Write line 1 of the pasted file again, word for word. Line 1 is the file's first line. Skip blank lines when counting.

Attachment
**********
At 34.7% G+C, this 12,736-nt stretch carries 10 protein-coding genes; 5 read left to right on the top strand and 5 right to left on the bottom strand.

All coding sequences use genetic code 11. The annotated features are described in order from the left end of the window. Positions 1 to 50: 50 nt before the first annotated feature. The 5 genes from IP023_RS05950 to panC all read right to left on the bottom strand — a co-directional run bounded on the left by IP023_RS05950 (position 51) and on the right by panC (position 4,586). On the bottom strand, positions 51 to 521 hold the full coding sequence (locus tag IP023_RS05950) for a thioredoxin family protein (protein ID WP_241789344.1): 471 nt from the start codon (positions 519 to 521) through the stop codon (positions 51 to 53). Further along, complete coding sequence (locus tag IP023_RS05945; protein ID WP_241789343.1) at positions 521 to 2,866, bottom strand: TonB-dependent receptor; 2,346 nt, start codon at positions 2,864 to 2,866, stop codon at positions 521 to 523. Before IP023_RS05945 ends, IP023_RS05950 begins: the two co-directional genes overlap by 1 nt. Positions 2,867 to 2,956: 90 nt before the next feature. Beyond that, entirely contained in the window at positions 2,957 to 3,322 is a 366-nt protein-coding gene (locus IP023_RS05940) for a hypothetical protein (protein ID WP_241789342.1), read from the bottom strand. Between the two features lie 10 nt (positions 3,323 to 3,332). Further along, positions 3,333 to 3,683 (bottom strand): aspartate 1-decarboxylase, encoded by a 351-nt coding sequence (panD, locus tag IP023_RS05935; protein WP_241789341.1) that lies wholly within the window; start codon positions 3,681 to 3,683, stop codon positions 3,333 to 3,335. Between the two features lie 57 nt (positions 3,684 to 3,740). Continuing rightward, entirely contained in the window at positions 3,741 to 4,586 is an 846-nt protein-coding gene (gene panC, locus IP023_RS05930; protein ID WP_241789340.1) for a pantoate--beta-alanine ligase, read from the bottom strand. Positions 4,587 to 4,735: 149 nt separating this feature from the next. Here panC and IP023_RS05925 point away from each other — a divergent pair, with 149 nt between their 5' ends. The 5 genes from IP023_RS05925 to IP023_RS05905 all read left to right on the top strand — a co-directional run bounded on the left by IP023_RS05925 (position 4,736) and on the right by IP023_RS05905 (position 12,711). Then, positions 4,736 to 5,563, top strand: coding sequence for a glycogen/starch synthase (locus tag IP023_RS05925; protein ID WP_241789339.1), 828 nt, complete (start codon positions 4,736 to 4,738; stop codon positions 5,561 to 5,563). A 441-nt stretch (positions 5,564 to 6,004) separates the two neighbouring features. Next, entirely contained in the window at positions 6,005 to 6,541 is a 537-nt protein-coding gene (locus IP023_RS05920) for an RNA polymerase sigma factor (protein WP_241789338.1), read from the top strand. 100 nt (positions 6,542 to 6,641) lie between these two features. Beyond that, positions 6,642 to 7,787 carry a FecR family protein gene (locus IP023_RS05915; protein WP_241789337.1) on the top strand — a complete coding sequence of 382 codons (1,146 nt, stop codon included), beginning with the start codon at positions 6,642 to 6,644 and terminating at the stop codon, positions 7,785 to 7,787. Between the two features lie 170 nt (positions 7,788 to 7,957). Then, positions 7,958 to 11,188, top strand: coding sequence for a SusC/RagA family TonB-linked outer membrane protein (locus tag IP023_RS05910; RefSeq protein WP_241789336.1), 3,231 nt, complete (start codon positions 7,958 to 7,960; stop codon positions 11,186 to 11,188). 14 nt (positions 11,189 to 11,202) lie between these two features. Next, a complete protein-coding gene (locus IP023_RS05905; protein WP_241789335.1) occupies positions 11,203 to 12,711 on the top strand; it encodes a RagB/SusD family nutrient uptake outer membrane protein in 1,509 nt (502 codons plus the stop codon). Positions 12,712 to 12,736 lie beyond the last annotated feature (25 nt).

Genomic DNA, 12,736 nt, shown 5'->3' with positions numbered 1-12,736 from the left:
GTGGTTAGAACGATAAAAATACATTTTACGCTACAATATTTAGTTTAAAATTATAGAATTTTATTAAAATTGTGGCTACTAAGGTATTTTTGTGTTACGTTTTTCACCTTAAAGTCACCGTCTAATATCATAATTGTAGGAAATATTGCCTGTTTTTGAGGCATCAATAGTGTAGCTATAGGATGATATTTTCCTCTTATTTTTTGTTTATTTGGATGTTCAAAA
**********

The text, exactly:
At 34.7% G+C, this 12,736-nt stretch carries 10 protein-coding genes; 5 read left to right on the top strand and 5 right to left on the bottom strand.